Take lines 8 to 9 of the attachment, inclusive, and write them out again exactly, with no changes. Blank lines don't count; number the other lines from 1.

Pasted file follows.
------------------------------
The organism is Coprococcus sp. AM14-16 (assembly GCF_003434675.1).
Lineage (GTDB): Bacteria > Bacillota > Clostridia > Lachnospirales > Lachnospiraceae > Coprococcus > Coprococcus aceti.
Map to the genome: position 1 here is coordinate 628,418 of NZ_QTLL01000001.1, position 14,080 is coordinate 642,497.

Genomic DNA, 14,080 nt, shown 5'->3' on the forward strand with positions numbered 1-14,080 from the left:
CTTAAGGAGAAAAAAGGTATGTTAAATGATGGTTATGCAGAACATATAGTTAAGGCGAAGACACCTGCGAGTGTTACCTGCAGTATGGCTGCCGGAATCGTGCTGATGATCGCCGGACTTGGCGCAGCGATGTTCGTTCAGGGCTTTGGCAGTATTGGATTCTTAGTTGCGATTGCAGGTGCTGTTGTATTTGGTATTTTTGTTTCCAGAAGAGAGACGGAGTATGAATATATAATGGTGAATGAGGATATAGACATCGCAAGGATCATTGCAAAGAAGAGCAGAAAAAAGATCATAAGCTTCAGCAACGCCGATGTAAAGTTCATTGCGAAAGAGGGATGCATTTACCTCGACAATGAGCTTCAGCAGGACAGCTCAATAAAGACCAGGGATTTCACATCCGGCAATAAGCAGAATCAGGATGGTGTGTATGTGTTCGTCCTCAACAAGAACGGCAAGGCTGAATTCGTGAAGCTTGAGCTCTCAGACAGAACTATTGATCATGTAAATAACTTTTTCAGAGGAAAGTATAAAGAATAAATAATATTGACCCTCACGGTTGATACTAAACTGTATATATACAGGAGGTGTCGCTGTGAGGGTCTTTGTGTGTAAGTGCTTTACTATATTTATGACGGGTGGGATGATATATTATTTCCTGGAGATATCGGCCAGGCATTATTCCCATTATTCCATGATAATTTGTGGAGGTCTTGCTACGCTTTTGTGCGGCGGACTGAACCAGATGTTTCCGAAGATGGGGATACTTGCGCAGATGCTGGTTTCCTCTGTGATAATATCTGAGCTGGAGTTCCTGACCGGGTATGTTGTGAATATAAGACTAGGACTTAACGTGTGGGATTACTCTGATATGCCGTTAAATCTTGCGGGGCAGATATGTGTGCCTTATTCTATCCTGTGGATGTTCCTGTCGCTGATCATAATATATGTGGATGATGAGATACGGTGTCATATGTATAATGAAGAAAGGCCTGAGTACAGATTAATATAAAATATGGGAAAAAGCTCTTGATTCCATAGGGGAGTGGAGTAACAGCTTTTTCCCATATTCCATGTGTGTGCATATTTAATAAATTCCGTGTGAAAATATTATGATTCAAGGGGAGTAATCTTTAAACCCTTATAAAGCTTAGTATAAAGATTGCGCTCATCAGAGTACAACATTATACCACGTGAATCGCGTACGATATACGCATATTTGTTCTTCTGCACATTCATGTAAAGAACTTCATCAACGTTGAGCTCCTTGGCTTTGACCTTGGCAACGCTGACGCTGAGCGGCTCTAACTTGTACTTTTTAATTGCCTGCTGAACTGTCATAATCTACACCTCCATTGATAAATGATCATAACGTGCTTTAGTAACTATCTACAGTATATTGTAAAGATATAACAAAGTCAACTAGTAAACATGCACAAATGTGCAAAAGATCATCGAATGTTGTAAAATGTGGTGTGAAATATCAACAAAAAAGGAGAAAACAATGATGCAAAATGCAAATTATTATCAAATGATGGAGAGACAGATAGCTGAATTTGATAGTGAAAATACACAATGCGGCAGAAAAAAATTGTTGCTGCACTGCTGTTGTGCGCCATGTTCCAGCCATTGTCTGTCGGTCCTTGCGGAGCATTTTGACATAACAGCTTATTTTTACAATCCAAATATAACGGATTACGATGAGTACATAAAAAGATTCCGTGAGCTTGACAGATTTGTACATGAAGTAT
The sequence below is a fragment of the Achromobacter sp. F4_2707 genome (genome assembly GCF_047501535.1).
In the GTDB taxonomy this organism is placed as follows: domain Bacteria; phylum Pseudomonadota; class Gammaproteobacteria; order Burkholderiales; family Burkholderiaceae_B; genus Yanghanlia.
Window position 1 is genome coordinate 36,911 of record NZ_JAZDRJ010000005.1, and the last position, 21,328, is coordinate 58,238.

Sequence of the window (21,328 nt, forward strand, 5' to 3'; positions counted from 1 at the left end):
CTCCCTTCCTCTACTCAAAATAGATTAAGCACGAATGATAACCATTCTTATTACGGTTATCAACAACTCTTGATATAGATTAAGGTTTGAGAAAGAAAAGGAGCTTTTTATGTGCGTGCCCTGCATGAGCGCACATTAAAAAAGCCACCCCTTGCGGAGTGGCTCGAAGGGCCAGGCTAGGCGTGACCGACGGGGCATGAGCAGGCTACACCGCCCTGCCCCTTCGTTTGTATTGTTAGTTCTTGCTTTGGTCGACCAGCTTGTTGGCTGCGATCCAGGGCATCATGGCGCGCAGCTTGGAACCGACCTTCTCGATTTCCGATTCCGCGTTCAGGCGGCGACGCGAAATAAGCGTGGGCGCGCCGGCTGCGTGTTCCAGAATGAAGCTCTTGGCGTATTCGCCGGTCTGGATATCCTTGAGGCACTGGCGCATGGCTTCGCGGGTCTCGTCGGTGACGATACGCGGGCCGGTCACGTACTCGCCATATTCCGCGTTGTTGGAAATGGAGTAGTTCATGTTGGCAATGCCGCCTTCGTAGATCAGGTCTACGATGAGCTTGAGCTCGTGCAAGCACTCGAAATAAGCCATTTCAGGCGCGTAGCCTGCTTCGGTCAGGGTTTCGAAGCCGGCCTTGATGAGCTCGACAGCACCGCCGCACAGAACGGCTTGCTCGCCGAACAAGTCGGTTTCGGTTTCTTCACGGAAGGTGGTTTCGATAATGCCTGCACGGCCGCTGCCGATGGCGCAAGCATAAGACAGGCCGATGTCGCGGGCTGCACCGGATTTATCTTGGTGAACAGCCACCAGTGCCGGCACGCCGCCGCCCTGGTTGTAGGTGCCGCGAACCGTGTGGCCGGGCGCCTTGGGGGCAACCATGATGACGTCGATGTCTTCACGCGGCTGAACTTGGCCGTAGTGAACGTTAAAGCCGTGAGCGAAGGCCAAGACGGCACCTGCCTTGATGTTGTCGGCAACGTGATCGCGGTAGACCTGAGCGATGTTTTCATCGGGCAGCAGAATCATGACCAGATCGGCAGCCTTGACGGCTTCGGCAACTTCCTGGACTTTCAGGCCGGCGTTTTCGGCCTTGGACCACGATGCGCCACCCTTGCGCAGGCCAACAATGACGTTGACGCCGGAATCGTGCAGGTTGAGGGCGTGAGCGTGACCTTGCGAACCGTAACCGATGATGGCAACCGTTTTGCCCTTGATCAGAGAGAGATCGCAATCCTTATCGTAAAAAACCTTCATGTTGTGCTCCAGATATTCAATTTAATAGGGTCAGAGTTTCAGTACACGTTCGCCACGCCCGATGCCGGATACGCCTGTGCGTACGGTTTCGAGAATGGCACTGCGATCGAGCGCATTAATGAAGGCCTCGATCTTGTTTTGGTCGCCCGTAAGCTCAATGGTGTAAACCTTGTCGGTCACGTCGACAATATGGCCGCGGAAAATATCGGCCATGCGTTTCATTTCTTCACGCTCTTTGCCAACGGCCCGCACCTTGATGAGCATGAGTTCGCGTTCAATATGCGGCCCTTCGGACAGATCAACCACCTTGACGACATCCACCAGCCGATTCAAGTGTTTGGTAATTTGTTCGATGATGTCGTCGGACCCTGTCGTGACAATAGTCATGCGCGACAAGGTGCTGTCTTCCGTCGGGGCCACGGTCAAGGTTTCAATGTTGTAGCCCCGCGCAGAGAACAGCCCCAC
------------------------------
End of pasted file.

Window position 1 is genome coordinate 36,911 of record NZ_JAZDRJ010000005.1, and the last position, 21,328, is coordinate 58,238.

Sequence of the window (21,328 nt, forward strand, 5' to 3'; positions counted from 1 at the left end):